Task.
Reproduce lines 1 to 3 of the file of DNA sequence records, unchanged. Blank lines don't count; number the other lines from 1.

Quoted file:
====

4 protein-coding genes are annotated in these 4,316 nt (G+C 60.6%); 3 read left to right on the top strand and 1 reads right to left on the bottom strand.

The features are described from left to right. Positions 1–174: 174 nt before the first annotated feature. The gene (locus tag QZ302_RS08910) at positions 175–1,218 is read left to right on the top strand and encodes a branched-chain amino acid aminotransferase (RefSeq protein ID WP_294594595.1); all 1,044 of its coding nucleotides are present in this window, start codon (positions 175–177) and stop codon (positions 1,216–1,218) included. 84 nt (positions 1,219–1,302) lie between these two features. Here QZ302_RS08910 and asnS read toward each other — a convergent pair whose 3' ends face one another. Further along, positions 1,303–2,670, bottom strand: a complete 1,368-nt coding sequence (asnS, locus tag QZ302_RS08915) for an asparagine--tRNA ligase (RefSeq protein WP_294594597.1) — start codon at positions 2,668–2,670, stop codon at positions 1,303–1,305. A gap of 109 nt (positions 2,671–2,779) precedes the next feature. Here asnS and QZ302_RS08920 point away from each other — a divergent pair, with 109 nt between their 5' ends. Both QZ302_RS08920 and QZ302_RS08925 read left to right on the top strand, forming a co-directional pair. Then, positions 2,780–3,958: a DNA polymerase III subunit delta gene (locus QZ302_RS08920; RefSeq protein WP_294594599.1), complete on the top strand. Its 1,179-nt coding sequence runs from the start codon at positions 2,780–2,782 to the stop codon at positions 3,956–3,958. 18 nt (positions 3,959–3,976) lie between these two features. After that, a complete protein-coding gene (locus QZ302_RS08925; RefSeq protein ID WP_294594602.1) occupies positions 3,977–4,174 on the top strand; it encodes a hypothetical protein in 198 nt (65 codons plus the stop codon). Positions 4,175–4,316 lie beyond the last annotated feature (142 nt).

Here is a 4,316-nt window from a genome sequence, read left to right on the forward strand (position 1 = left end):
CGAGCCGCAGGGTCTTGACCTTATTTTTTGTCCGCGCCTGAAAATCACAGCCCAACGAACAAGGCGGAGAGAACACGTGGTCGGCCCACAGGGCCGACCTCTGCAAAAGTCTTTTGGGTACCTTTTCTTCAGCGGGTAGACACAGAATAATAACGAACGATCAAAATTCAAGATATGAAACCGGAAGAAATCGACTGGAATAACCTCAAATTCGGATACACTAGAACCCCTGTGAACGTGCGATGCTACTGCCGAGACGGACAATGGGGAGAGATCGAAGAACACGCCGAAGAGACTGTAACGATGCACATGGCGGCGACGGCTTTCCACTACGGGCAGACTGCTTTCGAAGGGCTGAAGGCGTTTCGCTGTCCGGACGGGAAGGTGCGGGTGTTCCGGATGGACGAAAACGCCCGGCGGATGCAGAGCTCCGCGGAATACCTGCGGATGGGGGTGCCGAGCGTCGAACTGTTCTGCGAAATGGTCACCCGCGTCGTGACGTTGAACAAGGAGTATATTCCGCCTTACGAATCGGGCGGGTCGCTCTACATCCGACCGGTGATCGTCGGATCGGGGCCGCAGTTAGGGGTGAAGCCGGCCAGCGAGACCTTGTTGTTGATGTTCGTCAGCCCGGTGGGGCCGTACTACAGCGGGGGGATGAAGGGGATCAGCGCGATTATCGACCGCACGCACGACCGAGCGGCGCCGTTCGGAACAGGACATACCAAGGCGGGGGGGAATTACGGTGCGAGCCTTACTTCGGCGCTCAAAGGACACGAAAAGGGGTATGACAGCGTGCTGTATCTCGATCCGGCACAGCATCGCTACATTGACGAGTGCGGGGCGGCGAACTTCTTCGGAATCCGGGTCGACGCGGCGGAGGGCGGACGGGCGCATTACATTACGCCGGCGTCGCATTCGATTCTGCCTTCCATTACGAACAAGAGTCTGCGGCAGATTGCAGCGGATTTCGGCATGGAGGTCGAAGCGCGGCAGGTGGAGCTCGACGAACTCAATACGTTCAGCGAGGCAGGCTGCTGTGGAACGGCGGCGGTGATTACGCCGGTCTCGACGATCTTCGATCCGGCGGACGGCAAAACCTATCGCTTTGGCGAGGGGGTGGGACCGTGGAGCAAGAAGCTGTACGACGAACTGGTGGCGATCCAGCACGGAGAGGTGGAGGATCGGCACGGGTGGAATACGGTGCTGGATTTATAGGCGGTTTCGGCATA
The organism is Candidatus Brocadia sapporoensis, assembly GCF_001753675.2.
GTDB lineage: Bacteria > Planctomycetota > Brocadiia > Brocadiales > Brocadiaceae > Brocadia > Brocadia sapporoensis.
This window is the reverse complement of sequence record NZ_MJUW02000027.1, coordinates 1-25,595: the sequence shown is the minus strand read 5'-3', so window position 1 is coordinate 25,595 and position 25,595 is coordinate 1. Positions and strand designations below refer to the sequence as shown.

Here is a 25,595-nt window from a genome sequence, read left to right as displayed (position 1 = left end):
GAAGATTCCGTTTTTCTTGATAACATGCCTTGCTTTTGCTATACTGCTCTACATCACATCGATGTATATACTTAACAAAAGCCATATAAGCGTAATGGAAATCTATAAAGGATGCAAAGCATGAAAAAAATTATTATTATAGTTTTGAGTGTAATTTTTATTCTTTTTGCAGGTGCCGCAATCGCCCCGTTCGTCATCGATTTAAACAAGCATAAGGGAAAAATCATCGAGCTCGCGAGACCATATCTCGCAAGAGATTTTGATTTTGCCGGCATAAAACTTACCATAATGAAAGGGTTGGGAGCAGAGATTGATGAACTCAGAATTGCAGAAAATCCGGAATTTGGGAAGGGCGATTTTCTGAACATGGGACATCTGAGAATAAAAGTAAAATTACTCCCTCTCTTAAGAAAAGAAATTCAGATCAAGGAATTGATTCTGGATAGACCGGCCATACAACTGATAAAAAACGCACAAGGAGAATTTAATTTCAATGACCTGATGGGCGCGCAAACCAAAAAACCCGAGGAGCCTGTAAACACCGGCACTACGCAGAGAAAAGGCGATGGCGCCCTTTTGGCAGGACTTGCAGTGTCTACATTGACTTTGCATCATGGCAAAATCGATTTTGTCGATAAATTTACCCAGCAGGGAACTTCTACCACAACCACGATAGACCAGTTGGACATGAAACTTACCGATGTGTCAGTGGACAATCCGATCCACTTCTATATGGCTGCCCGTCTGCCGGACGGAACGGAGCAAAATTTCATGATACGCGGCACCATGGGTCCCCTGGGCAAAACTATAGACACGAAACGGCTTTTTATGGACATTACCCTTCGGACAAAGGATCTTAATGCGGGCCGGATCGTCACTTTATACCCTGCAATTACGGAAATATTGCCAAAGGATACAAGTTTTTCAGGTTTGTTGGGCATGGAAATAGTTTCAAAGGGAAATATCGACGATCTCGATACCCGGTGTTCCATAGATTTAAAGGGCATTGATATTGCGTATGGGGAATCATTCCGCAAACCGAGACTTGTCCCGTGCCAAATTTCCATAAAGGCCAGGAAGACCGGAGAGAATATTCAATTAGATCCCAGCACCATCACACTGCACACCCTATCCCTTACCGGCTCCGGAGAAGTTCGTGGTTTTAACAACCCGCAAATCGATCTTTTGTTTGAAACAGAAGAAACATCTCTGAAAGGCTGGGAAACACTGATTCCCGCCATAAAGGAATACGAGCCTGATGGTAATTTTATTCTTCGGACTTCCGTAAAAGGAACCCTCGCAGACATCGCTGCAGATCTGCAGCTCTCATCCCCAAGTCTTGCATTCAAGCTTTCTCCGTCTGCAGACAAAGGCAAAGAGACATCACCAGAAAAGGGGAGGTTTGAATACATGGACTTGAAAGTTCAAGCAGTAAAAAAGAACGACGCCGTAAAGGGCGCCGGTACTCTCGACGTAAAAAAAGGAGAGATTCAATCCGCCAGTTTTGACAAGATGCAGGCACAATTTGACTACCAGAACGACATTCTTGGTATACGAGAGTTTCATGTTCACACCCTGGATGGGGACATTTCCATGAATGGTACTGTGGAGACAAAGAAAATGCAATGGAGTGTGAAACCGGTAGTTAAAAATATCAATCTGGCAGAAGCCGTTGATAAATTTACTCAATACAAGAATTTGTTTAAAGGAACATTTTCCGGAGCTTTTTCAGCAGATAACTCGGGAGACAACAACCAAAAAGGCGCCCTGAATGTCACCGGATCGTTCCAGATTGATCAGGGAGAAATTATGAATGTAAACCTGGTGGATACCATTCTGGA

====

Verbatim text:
4 protein-coding genes are annotated in these 4,316 nt (G+C 60.6%); 3 read left to right on the top strand and 1 reads right to left on the bottom strand.

The features are described from left to right. Positions 1–174: 174 nt before the first annotated feature. The gene (locus tag QZ302_RS08910) at positions 175–1,218 is read left to right on the top strand and encodes a branched-chain amino acid aminotransferase (RefSeq protein ID WP_294594595.1); all 1,044 of its coding nucleotides are present in this window, start codon (positions 175–177) and stop codon (positions 1,216–1,218) included. 84 nt (positions 1,219–1,302) lie between these two features. Here QZ302_RS08910 and asnS read toward each other — a convergent pair whose 3' ends face one another. Further along, positions 1,303–2,670, bottom strand: a complete 1,368-nt coding sequence (asnS, locus tag QZ302_RS08915) for an asparagine--tRNA ligase (RefSeq protein WP_294594597.1) — start codon at positions 2,668–2,670, stop codon at positions 1,303–1,305. A gap of 109 nt (positions 2,671–2,779) precedes the next feature. Here asnS and QZ302_RS08920 point away from each other — a divergent pair, with 109 nt between their 5' ends. Both QZ302_RS08920 and QZ302_RS08925 read left to right on the top strand, forming a co-directional pair. Then, positions 2,780–3,958: a DNA polymerase III subunit delta gene (locus QZ302_RS08920; RefSeq protein WP_294594599.1), complete on the top strand. Its 1,179-nt coding sequence runs from the start codon at positions 2,780–2,782 to the stop codon at positions 3,956–3,958. 18 nt (positions 3,959–3,976) lie between these two features. After that, a complete protein-coding gene (locus QZ302_RS08925; RefSeq protein ID WP_294594602.1) occupies positions 3,977–4,174 on the top strand; it encodes a hypothetical protein in 198 nt (65 codons plus the stop codon). Positions 4,175–4,316 lie beyond the last annotated feature (142 nt).

Here is a 4,316-nt window from a genome sequence, read left to right on the forward strand (position 1 = left end):